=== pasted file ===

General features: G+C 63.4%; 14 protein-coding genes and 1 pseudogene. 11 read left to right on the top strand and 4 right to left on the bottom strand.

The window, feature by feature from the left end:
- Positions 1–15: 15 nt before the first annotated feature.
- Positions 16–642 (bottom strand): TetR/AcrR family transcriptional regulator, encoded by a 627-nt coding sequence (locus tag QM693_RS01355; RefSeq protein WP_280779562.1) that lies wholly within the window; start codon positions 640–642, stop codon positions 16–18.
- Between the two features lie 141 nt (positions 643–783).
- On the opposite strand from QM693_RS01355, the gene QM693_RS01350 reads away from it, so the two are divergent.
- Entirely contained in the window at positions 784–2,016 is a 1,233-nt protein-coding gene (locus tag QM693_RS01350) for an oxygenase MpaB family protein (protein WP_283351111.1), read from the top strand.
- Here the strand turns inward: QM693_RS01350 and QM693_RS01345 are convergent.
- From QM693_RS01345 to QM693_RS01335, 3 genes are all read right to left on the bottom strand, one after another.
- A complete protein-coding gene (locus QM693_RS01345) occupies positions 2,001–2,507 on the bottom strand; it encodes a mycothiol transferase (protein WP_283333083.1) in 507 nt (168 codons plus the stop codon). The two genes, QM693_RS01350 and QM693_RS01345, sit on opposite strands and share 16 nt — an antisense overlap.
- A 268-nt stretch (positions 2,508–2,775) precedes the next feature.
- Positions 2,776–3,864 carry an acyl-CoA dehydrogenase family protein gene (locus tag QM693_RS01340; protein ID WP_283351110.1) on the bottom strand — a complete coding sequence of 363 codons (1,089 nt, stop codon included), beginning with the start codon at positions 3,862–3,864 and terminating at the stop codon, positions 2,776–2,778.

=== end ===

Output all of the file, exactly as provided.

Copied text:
General features: G+C 63.4%; 14 protein-coding genes and 1 pseudogene. 11 read left to right on the top strand and 4 right to left on the bottom strand.

The window, feature by feature from the left end:
- Positions 1–15: 15 nt before the first annotated feature.
- Positions 16–642 (bottom strand): TetR/AcrR family transcriptional regulator, encoded by a 627-nt coding sequence (locus tag QM693_RS01355; RefSeq protein WP_280779562.1) that lies wholly within the window; start codon positions 640–642, stop codon positions 16–18.
- Between the two features lie 141 nt (positions 643–783).
- On the opposite strand from QM693_RS01355, the gene QM693_RS01350 reads away from it, so the two are divergent.
- Entirely contained in the window at positions 784–2,016 is a 1,233-nt protein-coding gene (locus tag QM693_RS01350) for an oxygenase MpaB family protein (protein WP_283351111.1), read from the top strand.
- Here the strand turns inward: QM693_RS01350 and QM693_RS01345 are convergent.
- From QM693_RS01345 to QM693_RS01335, 3 genes are all read right to left on the bottom strand, one after another.
- A complete protein-coding gene (locus QM693_RS01345) occupies positions 2,001–2,507 on the bottom strand; it encodes a mycothiol transferase (protein WP_283333083.1) in 507 nt (168 codons plus the stop codon). The two genes, QM693_RS01350 and QM693_RS01345, sit on opposite strands and share 16 nt — an antisense overlap.
- A 268-nt stretch (positions 2,508–2,775) precedes the next feature.
- Positions 2,776–3,864 carry an acyl-CoA dehydrogenase family protein gene (locus tag QM693_RS01340; protein ID WP_283351110.1) on the bottom strand — a complete coding sequence of 363 codons (1,089 nt, stop codon included), beginning with the start codon at positions 3,862–3,864 and terminating at the stop codon, positions 2,776–2,778.